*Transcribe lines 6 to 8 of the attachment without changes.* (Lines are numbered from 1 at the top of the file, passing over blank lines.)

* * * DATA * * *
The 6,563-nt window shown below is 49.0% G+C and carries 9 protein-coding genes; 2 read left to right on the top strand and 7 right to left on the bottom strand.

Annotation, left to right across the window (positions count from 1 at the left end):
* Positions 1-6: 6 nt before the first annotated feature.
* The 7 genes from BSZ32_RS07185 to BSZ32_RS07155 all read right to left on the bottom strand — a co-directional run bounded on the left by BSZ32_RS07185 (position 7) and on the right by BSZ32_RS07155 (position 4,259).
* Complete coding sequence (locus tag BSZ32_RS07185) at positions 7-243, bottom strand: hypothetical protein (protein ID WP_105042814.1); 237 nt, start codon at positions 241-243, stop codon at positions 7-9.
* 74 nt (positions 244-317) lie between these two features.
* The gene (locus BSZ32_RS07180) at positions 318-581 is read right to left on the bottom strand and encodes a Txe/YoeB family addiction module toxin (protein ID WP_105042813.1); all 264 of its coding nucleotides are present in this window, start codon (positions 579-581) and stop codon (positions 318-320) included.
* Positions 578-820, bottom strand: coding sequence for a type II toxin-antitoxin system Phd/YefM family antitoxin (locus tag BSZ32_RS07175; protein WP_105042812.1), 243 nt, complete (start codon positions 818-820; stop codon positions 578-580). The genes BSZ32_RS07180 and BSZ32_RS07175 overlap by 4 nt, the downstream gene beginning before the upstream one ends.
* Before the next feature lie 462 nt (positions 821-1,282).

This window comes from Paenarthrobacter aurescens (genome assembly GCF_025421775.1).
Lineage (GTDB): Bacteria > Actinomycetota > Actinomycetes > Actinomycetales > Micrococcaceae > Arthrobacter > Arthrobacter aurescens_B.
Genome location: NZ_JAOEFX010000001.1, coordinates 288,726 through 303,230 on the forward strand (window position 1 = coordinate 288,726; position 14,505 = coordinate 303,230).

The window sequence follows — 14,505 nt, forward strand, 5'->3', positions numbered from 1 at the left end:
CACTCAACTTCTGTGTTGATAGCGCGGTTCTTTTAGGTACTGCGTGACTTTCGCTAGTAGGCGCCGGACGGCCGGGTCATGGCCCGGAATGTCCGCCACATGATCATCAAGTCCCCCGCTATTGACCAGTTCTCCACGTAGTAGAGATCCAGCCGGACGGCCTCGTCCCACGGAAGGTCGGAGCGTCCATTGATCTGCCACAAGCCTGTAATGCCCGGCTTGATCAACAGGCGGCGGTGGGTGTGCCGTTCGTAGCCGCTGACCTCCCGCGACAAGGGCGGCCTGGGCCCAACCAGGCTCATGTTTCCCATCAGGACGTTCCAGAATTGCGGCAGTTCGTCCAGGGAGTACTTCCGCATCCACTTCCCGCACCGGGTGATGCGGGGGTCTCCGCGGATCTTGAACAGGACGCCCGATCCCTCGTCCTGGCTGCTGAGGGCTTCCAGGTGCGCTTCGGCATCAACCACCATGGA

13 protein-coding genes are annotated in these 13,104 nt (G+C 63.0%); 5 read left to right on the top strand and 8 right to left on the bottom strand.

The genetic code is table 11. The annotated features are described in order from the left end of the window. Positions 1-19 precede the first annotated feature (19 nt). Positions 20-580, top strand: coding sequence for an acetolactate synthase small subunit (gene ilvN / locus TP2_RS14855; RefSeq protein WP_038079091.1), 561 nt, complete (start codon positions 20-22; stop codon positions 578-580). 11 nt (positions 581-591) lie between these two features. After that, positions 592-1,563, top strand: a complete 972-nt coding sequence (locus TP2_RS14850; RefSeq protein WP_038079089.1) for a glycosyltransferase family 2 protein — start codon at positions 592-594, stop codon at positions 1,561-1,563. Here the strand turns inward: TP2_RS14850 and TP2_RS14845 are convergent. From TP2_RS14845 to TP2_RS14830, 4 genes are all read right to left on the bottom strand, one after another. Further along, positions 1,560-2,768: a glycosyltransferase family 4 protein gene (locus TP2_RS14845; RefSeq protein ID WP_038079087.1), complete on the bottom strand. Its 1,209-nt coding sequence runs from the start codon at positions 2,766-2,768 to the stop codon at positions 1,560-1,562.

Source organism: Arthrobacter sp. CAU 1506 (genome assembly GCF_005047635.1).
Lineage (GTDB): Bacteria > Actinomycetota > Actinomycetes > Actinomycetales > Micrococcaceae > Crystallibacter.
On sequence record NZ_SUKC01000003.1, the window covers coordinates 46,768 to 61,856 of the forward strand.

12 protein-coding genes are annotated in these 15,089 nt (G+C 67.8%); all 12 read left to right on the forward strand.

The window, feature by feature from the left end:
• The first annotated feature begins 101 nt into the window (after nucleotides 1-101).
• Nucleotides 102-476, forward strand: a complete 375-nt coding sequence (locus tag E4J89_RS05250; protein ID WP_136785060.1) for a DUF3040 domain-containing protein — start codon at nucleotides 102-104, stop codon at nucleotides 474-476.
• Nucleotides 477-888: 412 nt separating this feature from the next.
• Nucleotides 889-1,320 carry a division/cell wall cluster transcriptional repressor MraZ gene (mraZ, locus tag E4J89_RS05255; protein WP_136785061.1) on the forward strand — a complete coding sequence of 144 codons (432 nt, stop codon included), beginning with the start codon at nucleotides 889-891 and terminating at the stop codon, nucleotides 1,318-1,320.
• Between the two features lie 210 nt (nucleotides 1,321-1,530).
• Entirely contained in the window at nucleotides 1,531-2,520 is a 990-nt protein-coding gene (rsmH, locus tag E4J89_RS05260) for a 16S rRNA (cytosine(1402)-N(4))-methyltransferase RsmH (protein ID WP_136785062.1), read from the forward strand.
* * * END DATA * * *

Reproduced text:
* 74 nt (positions 244-317) lie between these two features.
* The gene (locus BSZ32_RS07180) at positions 318-581 is read right to left on the bottom strand and encodes a Txe/YoeB family addiction module toxin (protein ID WP_105042813.1); all 264 of its coding nucleotides are present in this window, start codon (positions 579-581) and stop codon (positions 318-320) included.
* Positions 578-820, bottom strand: coding sequence for a type II toxin-antitoxin system Phd/YefM family antitoxin (locus tag BSZ32_RS07175; protein WP_105042812.1), 243 nt, complete (start codon positions 818-820; stop codon positions 578-580). The genes BSZ32_RS07180 and BSZ32_RS07175 overlap by 4 nt, the downstream gene beginning before the upstream one ends.